This solves one of the major problems of social media addiction. When we’re so engrossed in scrolling for new posts, we forget what’s going on around us. We forget the tasks we planned for ourselves and the promises we made to finish them on time.
Reminders help to break that flow so you can snap out of that drugged state (let’s call a spade a spade).
Make Your Feed Less Interesting
The power of social media lies in its novelty served every few seconds to your brain. It seems there’s always something new to look at — and how can there not be? There are billions of people using these platforms.
Thankfully, they’ve given some power to the users to decide their preferences using which you can make your feed much less attractive. This can be done by simply unfollowing accounts that you don’t like or are toxic.
The fewer accounts you follow, the fewer posts you’ll see.
Move Your Body to Move Your Mind
When you’re in the loop of scrolling, it’s hard to break out except through a short, sudden burst of willpower.
The best way to apply this is to change what you’re doing physically. This is your counter-movement. Whenever you find yourself stuck in a loop, place your phone downward and walk to another room — keep your phone there and come back.
This is just one example. You can have your own counter-movement. Once you repeat it a few times it will become your default response to being stuck in a loop. Slowly, you will regain control of your behavior back from the hands of these apps.
Control Your Notifications to Control Your Time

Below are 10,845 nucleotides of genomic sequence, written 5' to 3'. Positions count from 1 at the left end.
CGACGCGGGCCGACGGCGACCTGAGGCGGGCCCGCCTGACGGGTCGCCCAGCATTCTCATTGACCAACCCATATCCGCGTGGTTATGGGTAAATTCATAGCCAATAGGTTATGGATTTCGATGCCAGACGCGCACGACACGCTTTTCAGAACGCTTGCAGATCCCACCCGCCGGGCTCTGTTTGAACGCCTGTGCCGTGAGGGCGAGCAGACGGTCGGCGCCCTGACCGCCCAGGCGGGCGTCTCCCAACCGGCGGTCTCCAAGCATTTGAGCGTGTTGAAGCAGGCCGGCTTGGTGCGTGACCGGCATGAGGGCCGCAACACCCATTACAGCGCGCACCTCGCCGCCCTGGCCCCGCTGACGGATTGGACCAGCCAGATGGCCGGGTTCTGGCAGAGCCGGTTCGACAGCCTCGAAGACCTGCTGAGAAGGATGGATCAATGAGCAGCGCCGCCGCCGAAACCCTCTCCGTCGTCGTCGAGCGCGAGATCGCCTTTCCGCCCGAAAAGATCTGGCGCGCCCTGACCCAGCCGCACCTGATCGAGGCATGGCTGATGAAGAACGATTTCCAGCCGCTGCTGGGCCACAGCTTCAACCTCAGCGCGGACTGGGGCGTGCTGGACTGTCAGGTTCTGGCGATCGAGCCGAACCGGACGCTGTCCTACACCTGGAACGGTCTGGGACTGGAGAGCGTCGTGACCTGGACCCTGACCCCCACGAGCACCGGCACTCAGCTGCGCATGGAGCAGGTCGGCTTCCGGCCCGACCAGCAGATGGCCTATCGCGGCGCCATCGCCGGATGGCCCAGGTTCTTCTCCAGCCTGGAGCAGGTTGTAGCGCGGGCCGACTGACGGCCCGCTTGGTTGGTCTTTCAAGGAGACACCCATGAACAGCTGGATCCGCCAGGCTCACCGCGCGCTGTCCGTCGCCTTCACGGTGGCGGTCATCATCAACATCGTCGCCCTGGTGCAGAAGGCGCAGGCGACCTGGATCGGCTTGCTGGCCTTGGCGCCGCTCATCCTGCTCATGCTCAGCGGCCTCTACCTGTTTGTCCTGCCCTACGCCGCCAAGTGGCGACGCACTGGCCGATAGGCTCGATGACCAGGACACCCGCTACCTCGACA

If keeping you addicted to the app wasn’t enough, social media companies have long found a great way to distract you from whatever you’re working on, back to the app. Once you’re back on, they can take you in a hundred different directions.
The tool at their disposal is Notifications. These notifications are often designed to be red in color accompanied by a sound, making it impossible to ignore.
Fortunately, again, we can take matters into our hands by turning off these notifications. Not only for these apps but for all apps that you can.
Reducing your notification count overall will help you check your phone less, thereby reducing the chances of getting stuck in the scrolling loop. These apps can include email, messages, social media, games, news, etc.
Out of Sight, Out Of Mind
The golden rule to tackle compulsive usage of anything is to remove it from your environment. You can’t use it if it isn’t physically present. If you look back on your life, you will realize that at most times, your phone is within your hand’s reach.
You can reduce this time by keeping your phone in your bag, in another room, and so on. This makes it much less likely to get distracted. I’ve tried this several times and I can say from experience that it makes focusing on my tasks almost effortless.
‘Bleach’ Your Screen
The grayscale mode is my favorite trick for making the phone less attractive. To avoid switching it on every day, I’ve set a schedule for it. It starts at 00:00 am and goes on till 11:59 p.m. So essentially, my phone is colorless 24/7.
As we saw above, the colors used in applications are selected to optimize attraction. They’re not just random colors that look good. Turning on grayscale makes apps less eye-catching and can keep you from looking at them for longer.
Though it’s not a permanent solution, it can still nudge you in the right direction.
Go Cold Turkey
The best way of all, which I’ve opted for, is to remove these apps from your phone entirely. Contrary to popular thought, my life is not antisocial at all. I am much more focused, productive, successful (in many ways apart from material), and have healthier relationships without drama.
You can still access these websites from your desktop if you like but that requires enough extra steps that you’ll do it much less frequently.
The problem of mindless scrolling is not trivial at all. Many UX designers are seeing the use of psychological tactics in app development as an ethical issue. Perhaps they’re trying to get addicts, not users because it’s obviously good for business.
But we can’t sit and blame these companies while heartily wasting our lives on the screen. It’s crucial to take these matters into our hands. After all, our focus, concentration, willpower, and focus depend on it.